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Put Yourself on Mute, and Other Tips for a Virtual Seder
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Editor's Desk 

Put Yourself on Mute, and Other Tips for a Virtual Seder

How to celebrate Passover when you’re on lockdown.

Andrew Silow-Carroll is Editor in Chief of The NY Jewish Week.

“As this modern-day plague reaches biblical proportions, a virtual seder has its virtues. Just as congregations, schools and offices assemble online, we can celebrate via videoconference. Skype, Zoom, Google Hangouts and other apps can enable people to share the holiday safely and meaningfully …”

— ReformJudaism.org

Passover is going to feel very different this year, for regrettable reasons. But we here at JPray.org, your one-stop shop for new Jewish rituals, are here to help. We will walk you through all the steps for your first “Virtual Seder,” from how to set up Zoom to how to kick people out of the “meeting” without seeming rude.

First, let’s recall everything you will need on the seder table: shank bone, egg, bitter herbs, karpas, charoset, Elijah’s Cup, a Windows or Apple computer with speakers and a microphone and if you want to be especially stringent a Logitech HD ConferenceCam.

Next, let’s think about the invite list. Why is this night’s guest list different from all the other guest lists? On all other seder nights it’s you, the kids, Grandma, Uncle Mike and Aunt Carol and their kids, and that couple from Grandma’s old neighborhood that have been coming for the past 20 years and no one really remembers why. On this night, however, Grandma is sheltering in place, Mike and Carol are under quarantine and that couple are apparently emergency room physicians who will be on call during the holiday. Who knew?

Since it’s just you and the kids, set up your laptop at the head of the table. According to halacha, the virtual guests deserve a place of honor; and according to my user manual, that’s the best place in the house to get Wifi. Consult your local techie.

We recommend setting up a plate, silverware and wine glass in front of the screen. Depending on the quality of your in-screen camera, these do not have to be your best china or silverware. Or even very clean. But why take any chances?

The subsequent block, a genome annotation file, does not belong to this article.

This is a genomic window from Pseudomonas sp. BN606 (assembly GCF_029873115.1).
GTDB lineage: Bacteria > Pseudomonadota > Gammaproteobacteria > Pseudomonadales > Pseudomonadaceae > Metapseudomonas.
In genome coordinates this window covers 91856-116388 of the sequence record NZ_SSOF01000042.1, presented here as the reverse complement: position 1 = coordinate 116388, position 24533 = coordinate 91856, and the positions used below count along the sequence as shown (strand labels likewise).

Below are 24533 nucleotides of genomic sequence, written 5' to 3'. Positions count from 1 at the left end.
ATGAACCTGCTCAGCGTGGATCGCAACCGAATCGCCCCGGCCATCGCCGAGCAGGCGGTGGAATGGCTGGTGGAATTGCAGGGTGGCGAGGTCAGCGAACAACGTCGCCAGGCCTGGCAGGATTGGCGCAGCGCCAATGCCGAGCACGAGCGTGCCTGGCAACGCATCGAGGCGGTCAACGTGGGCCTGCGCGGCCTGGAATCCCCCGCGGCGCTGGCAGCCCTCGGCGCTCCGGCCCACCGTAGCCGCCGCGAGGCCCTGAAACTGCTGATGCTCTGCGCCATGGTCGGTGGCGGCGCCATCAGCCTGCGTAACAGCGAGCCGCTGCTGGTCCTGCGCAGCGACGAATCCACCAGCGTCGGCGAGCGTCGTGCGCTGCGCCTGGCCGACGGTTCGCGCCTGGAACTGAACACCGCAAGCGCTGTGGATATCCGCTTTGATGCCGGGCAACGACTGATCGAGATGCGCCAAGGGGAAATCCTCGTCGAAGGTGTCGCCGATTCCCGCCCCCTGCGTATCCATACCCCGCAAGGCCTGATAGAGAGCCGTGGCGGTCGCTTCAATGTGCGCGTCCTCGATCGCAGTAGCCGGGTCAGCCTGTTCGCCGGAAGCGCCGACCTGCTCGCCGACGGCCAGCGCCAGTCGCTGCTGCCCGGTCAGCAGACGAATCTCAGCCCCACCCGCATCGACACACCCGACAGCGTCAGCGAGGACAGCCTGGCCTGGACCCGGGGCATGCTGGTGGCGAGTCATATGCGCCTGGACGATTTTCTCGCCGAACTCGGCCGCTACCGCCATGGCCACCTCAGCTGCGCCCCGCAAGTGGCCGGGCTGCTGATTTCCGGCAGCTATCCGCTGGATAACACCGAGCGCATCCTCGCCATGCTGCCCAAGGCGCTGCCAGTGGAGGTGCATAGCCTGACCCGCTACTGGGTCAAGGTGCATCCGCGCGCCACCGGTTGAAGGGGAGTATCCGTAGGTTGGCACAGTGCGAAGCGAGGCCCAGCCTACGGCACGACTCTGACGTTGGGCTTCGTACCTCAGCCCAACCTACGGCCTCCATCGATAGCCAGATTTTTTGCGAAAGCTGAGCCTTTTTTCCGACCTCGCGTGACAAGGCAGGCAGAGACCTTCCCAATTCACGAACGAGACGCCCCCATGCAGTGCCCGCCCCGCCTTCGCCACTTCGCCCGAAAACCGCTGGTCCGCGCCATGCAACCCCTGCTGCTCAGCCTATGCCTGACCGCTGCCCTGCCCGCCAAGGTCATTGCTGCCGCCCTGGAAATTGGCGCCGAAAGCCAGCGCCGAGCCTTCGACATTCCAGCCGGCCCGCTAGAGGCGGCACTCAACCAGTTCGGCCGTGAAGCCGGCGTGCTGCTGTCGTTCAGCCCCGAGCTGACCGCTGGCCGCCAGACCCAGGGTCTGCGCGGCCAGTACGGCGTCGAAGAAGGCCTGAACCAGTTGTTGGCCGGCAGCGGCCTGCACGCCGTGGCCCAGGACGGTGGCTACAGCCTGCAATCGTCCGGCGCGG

As the start of the seder approaches, your guests should be joining the videoconference via the invitation you sent earlier. In theory. In practice this is the time to call and remind Grandma, email Carol and Mike and text each of their kids.

At this point, all of your guests should be visible on screen. You should also be able to see inside Grandma’s ear. Gently remind her to take the device away from her head and look into the camera. Ah, there we are!

According to our council of rabbinical sages, this also is the time for reminding people of one of the important mitzvot of this Virtual Seder: “Please put yourself on mute.” This is especially important if you have multiple guests on Zoom. This injunction may also be followed by the important reminder, “Mute is the little microphone in the corner of the screen. Just click it. The microphone. Carol, the microphone!”    

And let us say, Amen.

Now the leader of the seder raises the wine glass, but not before someone on the screen says “Louder” and someone else tries raising an important point without unmuting themselves.

Normally at this time someone walks around with a jug and dishtowel and everyone ceremoniously washes their hands. This year, everyone will be ushered into the utility room where you have set up a bottle of Sloan ESD-231 Antibacterial Hand Soap in the 800 ml Bottle and a stack of Cosmoss Disposable US Grade 100% Cotton Single-Use Linen Hand Towels. This hand-washing is known as urchatz, which is Aramaic for “20 seconds, at least.”

As you break the first matzah, please try to remember that this was the bread of affliction that the Israelites ate as they fled Egypt. Do NOT envy the Israelites, who had to endure hardships under a cruel Pharaoh but at least they got fresh air and they could get together with their fellow Hebrews once in a while, even if just to make bricks. This is not the message of Passover!

Next, the youngest person at the table recites The Four Questions. You may supplement the traditional four questions with any of your own. This year’s suggestions include, “When can we go back to work?” “Will this ever end?” “Let’s say I get a tickle in my throat, do I get the test or wait it out?” and “When did I become a math teacher? Home schooling sucks.”

The traditional seder asks us to drink four cups of wine. However, since you have already been doing this every night since the outbreak, you must now at least pretend it’s extra special.

Now you come to the recitation of the plagues that befell Egypt. You are free to note the irony, and maybe even feel for the poor Egyptians in a way you never did before. After blinking back tears, continue in the Haggadah until you get to…

The Festive Meal. The serving of the meal should be accompanied with a recitation of the ordeal it took to buy Passover products while under lockdown. Do not forget to include the length of the line at the supermarket, the sanitary wipes you brought to wipe down the cart, and how hard it was for you to order curbside delivery from Shop-and-Drop.

The seder is nearly done. If you haven’t paid for the premium version of Zoom, your guests signed off hours ago. But in case they are still on, finish reciting the Birkat Hamazon and Hallel, raise your glass and say, “Next year in Jerusalem. Or Mineola. Or Spring Valley — anywhere but stuck at home!”

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